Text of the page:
Tonight the iconic venue the KOKO is crammed with a hungry mob ready to taste the wonders of France. However there will be no croissants, no frog’s legs and certainly no snails, for instead this three course meal will ooze with groove and riffs that only the heaviest of palettes could endure.
The first entre comes from self-acclaimed “boogie death metallers” Trepalium who keep to their word with riffs as groovy as a Pantera-Gojira lovechild. Cédric Punda is a dreadlocked dominator whose vocals fill the room with a dense brutality whilst showcasing tracks from latest album ‘H.N.P’ and certainly warms up the crowd for what is yet to come. Hopefully this tour will help Trepalium get the credit they deserve.
Klone may have a similar bottom layer to their sound, with yet more progressive guitar work and breakdowns galore, but enigmatic frontman Yann Linger’s vocal range puts them worlds apart. With haunting Keenan-like cleans blended with deathly snarls, it is this that stops the Frenchmen from becoming, ahem, clones of the metal world. Unfortunately tonight the extreme volume of the bass and guitars overshadows the unique sampling and sax playing of Matthieu Metzger; however one can only imagine this adds yet another dimension to this already very technical tirade of music.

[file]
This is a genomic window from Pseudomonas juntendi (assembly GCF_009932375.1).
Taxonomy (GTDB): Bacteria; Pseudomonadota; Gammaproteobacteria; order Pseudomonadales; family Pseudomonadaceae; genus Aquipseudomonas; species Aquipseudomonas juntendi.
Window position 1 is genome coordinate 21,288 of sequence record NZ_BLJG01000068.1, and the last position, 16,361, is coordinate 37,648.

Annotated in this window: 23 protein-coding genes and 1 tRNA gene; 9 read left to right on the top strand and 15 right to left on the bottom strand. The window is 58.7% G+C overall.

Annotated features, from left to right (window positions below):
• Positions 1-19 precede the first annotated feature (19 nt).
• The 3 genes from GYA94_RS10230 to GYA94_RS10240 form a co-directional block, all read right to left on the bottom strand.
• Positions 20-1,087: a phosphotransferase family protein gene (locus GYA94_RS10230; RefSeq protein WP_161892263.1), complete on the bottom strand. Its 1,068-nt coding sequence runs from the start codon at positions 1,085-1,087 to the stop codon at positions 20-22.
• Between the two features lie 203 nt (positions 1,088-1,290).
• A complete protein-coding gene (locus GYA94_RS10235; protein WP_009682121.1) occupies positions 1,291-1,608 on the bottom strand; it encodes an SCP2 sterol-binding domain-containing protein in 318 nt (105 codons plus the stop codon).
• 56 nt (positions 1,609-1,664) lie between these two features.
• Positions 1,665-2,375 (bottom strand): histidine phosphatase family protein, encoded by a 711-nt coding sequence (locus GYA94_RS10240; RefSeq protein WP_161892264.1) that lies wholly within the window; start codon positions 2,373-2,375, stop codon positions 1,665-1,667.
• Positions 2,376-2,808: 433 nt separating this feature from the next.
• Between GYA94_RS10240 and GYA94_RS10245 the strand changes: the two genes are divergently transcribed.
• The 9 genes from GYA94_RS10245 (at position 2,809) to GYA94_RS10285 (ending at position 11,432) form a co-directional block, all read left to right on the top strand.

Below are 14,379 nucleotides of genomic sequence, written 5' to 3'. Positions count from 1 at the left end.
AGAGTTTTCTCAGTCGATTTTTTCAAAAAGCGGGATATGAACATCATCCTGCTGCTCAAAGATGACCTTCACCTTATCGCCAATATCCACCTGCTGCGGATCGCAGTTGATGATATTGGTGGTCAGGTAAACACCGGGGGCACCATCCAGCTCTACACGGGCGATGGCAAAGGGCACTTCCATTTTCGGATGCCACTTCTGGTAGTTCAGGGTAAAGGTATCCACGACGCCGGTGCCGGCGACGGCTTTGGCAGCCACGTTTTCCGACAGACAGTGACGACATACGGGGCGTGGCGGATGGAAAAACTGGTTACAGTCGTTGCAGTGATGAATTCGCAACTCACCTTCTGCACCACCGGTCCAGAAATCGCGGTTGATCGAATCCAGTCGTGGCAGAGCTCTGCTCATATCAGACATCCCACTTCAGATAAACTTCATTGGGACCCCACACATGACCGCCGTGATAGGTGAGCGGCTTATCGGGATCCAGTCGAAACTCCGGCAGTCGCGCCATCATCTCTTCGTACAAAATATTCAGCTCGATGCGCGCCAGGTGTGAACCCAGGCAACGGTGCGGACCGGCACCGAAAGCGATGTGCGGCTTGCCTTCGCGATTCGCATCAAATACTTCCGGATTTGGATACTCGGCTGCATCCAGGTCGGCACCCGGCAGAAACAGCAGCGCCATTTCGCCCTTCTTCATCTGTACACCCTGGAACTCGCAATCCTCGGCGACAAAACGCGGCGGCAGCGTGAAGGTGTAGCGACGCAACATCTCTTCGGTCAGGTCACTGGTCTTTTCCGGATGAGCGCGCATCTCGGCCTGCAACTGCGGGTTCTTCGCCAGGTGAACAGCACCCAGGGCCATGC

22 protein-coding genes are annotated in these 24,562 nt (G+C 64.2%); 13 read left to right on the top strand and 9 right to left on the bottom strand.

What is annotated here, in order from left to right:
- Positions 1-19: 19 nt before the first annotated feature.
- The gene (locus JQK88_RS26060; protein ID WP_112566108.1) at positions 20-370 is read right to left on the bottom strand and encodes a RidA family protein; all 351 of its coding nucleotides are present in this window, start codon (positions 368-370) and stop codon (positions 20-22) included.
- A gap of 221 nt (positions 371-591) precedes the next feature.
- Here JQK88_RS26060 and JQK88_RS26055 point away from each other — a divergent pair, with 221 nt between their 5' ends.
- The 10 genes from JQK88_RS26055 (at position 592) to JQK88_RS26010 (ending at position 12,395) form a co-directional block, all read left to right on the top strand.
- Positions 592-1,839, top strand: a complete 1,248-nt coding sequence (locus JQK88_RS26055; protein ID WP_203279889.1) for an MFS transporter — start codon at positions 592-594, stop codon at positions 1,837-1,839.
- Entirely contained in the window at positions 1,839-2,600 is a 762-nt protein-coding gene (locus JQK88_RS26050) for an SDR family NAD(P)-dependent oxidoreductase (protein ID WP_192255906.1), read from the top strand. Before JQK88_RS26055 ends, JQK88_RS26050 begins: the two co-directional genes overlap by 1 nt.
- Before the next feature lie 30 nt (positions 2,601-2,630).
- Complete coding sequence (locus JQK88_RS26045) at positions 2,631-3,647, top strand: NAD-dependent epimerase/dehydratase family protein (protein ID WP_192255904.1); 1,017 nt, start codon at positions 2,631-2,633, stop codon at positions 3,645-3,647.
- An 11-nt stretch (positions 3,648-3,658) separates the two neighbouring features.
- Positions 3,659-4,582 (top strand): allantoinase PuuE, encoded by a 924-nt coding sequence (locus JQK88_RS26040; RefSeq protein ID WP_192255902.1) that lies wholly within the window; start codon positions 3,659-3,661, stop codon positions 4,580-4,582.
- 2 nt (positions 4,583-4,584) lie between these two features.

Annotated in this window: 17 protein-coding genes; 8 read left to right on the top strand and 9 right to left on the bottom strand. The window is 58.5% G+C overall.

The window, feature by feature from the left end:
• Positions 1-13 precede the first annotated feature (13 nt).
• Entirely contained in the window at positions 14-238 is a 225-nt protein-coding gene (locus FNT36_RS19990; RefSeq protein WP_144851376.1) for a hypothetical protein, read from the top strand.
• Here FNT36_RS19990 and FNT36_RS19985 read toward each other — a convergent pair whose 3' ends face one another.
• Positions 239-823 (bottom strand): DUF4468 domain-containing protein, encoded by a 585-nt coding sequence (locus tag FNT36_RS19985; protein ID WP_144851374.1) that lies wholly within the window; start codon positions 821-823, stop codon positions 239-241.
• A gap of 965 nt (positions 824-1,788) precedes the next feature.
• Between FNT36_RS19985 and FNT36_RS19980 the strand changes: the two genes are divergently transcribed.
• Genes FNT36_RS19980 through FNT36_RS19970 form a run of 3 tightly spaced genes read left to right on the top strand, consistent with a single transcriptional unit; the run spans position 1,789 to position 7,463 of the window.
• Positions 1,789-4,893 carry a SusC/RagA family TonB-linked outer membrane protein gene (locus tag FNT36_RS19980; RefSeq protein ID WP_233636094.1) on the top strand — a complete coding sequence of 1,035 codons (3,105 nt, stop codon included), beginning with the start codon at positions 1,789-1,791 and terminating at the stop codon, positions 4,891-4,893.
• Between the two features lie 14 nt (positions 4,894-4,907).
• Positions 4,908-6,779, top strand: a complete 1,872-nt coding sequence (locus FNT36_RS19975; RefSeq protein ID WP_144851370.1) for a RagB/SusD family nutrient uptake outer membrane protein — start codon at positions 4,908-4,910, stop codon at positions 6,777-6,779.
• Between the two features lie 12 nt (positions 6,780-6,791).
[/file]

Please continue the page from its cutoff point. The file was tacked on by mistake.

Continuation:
As the main course is about to be served, the lights are dimmed and its apparent the stage production is much bigger than a few months prior when Gojira came to visit. The iconic head artwork from this year’s belter ‘L’Enfant Sauvage’ glistens behind Mario’s equally beautiful kit, as Joe Duplantier kicks off the night with ‘Explosia’. The set list tonight is flawless with examples from each album, be it ‘Wisdom Comes’ from ‘The Link’, ‘Clone’ representing ‘Terra Incognita’ or favourite ‘Flying Whales’ of ‘From Mars to Sirius’ – every song is played by the quartet with precision and an organic aggression rarely found in bands today. Fifteen years on and the Duplantier brothers are still able to be silly with each other, as they swap roles for a quick jam, before Mario returns back behind the kit for a solo of what he does best. ‘The Art of Dying’ and ‘Ouroborous’ embrace Gojira’s darker side with guitars that swirl and squeal as crowdsurfers float in ecstasy. Newbie ‘The Gift of Guilt’ proves to be an epic encore and despite this being Gojira’s 669th show (not that we’re counting), the band have no intention of slowing down yet. Très fucking bien.
Review by Lily Randall
Photo from Google.
To be Published in Devolution Magazine